Literary Scene: Rep. Mike Schlossberg novel represents ‘Redemption’
Pennsylvania State Rep. Mike Schlossberg (D-132) is so upbeat and outgoing over the phone, you would not think that he suffers from depression.
But Schlossberg, who represents wards in Allentown and districts in South Whitehall Township, is open about a condition that does not have to stop anyone from leading a fully active and productive life.
Depression is the underlying theme of his young adult science fiction novel, “Redemption” (Ellysian Press; 332 pp.; $11.99, print; $5.99, digital; 2018).
It’s the first of his planned “Spades Trilogy.”
Asher Maddox wakes up with 20 other teenagers in an unfamiliar environment that he comes to realize is a spaceship.
He and the others discover they are on a mission that can affect the fate of the world, which involves a dangerous disease called Spades. The novel, written prior to the coronavirus (COVID-19) pandemic, has proven to be quite topical.
Despite his self-doubt, Asher is chosen as captain of the ship. As well as facing opposition from villains, aliens and rivals, he has to fight himself. At times, his anxiety and depression threaten to overwhelm him.
Schlossberg went public with his depression after the suicide of Robin Williams in 2014. Schlossberg was angered by some of the comments made about Williams’ death, and went public with his own experience.
“I was floored by how positive it was,” he says of the reaction. “I didn’t realize how much of an impact it would make. It actually helped my political career.
“The book is not too technical. There is a sci-fi backdrop for the real story, which is about mental health.”
Schlossberg felt the young adult genre was right for his message: “It is an unsettled, impressionistic time of life. Young adults often don’t know what’s going on with them, and don’t realize with depression that it’s nothing that can’t be managed.”
And it does not have to limit you. “The book deals with the highest stakes imaginable. Anxiety and depression should not stop you from anything at all.”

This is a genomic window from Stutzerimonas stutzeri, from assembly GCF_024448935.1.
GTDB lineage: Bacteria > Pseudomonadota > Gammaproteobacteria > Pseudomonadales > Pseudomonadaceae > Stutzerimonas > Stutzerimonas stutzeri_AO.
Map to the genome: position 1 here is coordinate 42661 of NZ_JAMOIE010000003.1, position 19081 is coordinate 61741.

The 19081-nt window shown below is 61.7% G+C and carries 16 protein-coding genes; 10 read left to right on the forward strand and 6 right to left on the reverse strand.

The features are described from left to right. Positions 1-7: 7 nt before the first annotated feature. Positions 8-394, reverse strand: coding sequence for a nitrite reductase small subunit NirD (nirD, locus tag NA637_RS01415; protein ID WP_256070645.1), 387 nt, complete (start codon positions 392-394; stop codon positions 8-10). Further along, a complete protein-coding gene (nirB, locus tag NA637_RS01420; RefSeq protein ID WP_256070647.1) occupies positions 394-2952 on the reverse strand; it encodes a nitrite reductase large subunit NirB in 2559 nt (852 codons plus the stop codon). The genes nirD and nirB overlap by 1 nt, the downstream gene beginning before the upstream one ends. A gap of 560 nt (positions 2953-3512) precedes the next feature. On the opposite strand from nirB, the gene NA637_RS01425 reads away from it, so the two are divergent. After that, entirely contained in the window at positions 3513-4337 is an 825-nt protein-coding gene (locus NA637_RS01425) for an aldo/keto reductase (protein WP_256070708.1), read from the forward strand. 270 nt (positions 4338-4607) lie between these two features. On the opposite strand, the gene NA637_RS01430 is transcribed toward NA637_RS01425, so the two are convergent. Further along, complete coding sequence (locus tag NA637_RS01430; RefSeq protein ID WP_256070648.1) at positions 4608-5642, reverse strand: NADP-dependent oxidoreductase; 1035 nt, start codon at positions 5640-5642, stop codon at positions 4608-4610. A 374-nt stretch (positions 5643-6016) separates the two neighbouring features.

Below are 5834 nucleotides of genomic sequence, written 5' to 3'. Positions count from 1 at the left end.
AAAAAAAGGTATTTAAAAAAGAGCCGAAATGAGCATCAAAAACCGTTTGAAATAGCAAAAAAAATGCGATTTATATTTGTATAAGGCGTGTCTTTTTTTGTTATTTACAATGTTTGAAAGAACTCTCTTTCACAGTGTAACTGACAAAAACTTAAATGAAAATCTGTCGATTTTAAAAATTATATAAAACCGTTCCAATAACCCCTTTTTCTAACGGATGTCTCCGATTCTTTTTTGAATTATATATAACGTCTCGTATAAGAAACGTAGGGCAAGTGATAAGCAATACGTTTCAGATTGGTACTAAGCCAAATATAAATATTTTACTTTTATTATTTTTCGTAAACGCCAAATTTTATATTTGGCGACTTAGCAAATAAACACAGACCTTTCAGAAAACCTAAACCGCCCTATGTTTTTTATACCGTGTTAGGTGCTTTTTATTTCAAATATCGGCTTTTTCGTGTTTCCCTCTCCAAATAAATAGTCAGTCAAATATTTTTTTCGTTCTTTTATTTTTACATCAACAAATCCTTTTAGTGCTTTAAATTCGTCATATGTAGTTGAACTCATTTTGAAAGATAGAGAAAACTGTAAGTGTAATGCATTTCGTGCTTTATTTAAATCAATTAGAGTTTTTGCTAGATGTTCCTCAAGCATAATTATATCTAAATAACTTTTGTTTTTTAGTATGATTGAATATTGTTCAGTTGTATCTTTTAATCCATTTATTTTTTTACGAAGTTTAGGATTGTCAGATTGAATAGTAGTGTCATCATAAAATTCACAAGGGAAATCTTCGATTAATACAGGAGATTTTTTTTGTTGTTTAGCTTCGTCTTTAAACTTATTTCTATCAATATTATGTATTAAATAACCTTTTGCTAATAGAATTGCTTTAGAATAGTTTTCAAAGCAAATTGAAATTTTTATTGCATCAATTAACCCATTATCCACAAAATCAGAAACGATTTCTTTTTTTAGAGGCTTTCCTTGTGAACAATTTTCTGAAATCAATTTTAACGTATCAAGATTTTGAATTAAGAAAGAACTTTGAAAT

As the teens in the book figure out how to operate the controls in the spaceship, it does not take the reader long to discover that Schlossberg is very much into video games, particularly those with open world and role-playing themes.
“I’m more of a console than a PC guy,” he says.
He is so enamored of video games that his children are named after characters in video games.
Schlossberg lives in Allentown with his wife, Brenna, and their two children, nine-year-old Auron and eight-year-old Ayla.
Auron is the name of a character in “Final Fantasy X.” Ayla is the name of a character in “Chrono Trigger.”
Schlossberg, born and raised in New Jersey, graduated from Muhlenberg College in 2005 with a BA in Political Science and Psychology, and from Lehigh University in 2006 with an MA in Political Science. He was elected to Allentown City Council in 2009 at age 26, the youngest person at the time elected to the office.
His previous, non-fiction book, “Tweets and Consequences,” was published in 2015. It tells how politicians have misused social media, and what they should do to prevent disasters.
He admits that the premises in his book were disproven by former President Donald Trump.
“He did everything I advised people not to do,” says Schlossberg.
The divisive political climate has not been good for mental health, according to Schlossberg: “There has been a lot of interpersonal conflict and lost relationships.”
The isolation that comes with COVID-19 has also had a negative effect, says Schlossberg, who says there’s a phenomenon yet to be explored: “Suicides have gone down, while addiction has gone up. Usually, they are related.”
If you or someone you know is suffering from a mental-health crisis, Schlossberg says, “Make a call. It begins with insurance companies to find a practitioner,” although he adds, “There are not enough practitioners.”
Those without insurance can call the mental health crisis number of the county in which they live.
“Redemption” information: mikeschlossbergauthor.com
“Literary Scene” is a column about authors, books and publishing. To request coverage, email: Paul Willistein, Focus editor, firstname.lastname@example.org